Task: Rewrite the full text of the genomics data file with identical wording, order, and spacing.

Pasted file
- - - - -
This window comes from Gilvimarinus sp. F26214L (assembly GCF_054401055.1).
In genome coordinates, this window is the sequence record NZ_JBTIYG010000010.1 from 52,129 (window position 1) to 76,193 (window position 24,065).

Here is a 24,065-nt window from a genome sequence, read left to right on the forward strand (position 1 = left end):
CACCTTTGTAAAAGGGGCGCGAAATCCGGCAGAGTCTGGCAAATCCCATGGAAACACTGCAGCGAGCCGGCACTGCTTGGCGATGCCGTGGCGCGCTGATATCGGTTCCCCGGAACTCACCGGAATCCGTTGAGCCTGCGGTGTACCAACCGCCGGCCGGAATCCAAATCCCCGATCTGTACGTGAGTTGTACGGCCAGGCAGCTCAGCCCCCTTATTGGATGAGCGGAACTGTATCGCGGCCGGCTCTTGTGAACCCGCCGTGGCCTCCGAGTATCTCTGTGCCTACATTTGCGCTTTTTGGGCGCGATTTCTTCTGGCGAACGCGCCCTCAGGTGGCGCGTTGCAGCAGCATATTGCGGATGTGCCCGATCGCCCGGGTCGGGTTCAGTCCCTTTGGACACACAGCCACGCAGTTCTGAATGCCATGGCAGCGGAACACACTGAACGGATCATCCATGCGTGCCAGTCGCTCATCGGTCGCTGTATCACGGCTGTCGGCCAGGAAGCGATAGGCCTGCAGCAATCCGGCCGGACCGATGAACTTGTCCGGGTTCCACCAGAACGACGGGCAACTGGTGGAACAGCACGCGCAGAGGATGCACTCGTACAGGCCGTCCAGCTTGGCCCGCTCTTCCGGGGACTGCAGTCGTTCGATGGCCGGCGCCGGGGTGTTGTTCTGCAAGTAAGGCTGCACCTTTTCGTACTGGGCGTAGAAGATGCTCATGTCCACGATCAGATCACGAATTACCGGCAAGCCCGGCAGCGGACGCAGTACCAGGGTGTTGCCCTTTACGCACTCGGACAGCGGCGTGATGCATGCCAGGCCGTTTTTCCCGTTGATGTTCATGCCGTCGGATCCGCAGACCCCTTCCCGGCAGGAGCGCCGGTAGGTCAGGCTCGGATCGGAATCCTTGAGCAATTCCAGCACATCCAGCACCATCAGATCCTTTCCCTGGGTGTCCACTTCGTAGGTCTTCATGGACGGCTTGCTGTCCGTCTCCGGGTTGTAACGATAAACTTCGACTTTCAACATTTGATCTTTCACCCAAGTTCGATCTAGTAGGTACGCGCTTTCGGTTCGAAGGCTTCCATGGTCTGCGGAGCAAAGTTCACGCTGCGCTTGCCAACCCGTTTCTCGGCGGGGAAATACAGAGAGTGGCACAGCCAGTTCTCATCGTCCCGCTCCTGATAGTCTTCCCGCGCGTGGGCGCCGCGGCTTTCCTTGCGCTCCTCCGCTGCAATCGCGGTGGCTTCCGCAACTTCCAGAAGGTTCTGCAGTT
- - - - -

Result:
This window comes from Gilvimarinus sp. F26214L (assembly GCF_054401055.1).
In genome coordinates, this window is the sequence record NZ_JBTIYG010000010.1 from 52,129 (window position 1) to 76,193 (window position 24,065).

Here is a 24,065-nt window from a genome sequence, read left to right on the forward strand (position 1 = left end):
CACCTTTGTAAAAGGGGCGCGAAATCCGGCAGAGTCTGGCAAATCCCATGGAAACACTGCAGCGAGCCGGCACTGCTTGGCGATGCCGTGGCGCGCTGATATCGGTTCCCCGGAACTCACCGGAATCCGTTGAGCCTGCGGTGTACCAACCGCCGGCCGGAATCCAAATCCCCGATCTGTACGTGAGTTGTACGGCCAGGCAGCTCAGCCCCCTTATTGGATGAGCGGAACTGTATCGCGGCCGGCTCTTGTGAACCCGCCGTGGCCTCCGAGTATCTCTGTGCCTACATTTGCGCTTTTTGGGCGCGATTTCTTCTGGCGAACGCGCCCTCAGGTGGCGCGTTGCAGCAGCATATTGCGGATGTGCCCGATCGCCCGGGTCGGGTTCAGTCCCTTTGGACACACAGCCACGCAGTTCTGAATGCCATGGCAGCGGAACACACTGAACGGATCATCCATGCGTGCCAGTCGCTCATCGGTCGCTGTATCACGGCTGTCGGCCAGGAAGCGATAGGCCTGCAGCAATCCGGCCGGACCGATGAACTTGTCCGGGTTCCACCAGAACGACGGGCAACTGGTGGAACAGCACGCGCAGAGGATGCACTCGTACAGGCCGTCCAGCTTGGCCCGCTCTTCCGGGGACTGCAGTCGTTCGATGGCCGGCGCCGGGGTGTTGTTCTGCAAGTAAGGCTGCACCTTTTCGTACTGGGCGTAGAAGATGCTCATGTCCACGATCAGATCACGAATTACCGGCAAGCCCGGCAGCGGACGCAGTACCAGGGTGTTGCCCTTTACGCACTCGGACAGCGGCGTGATGCATGCCAGGCCGTTTTTCCCGTTGATGTTCATGCCGTCGGATCCGCAGACCCCTTCCCGGCAGGAGCGCCGGTAGGTCAGGCTCGGATCGGAATCCTTGAGCAATTCCAGCACATCCAGCACCATCAGATCCTTTCCCTGGGTGTCCACTTCGTAGGTCTTCATGGACGGCTTGCTGTCCGTCTCCGGGTTGTAACGATAAACTTCGACTTTCAACATTTGATCTTTCACCCAAGTTCGATCTAGTAGGTACGCGCTTTCGGTTCGAAGGCTTCCATGGTCTGCGGAGCAAAGTTCACGCTGCGCTTGCCAACCCGTTTCTCGGCGGGGAAATACAGAGAGTGGCACAGCCAGTTCTCATCGTCCCGCTCCTGATAGTCTTCCCGCGCGTGGGCGCCGCGGCTTTCCTTGCGCTCCTCCGCTGCAATCGCGGTGGCTTCCGCAACTTCCAGAAGGTTCTGCAGTT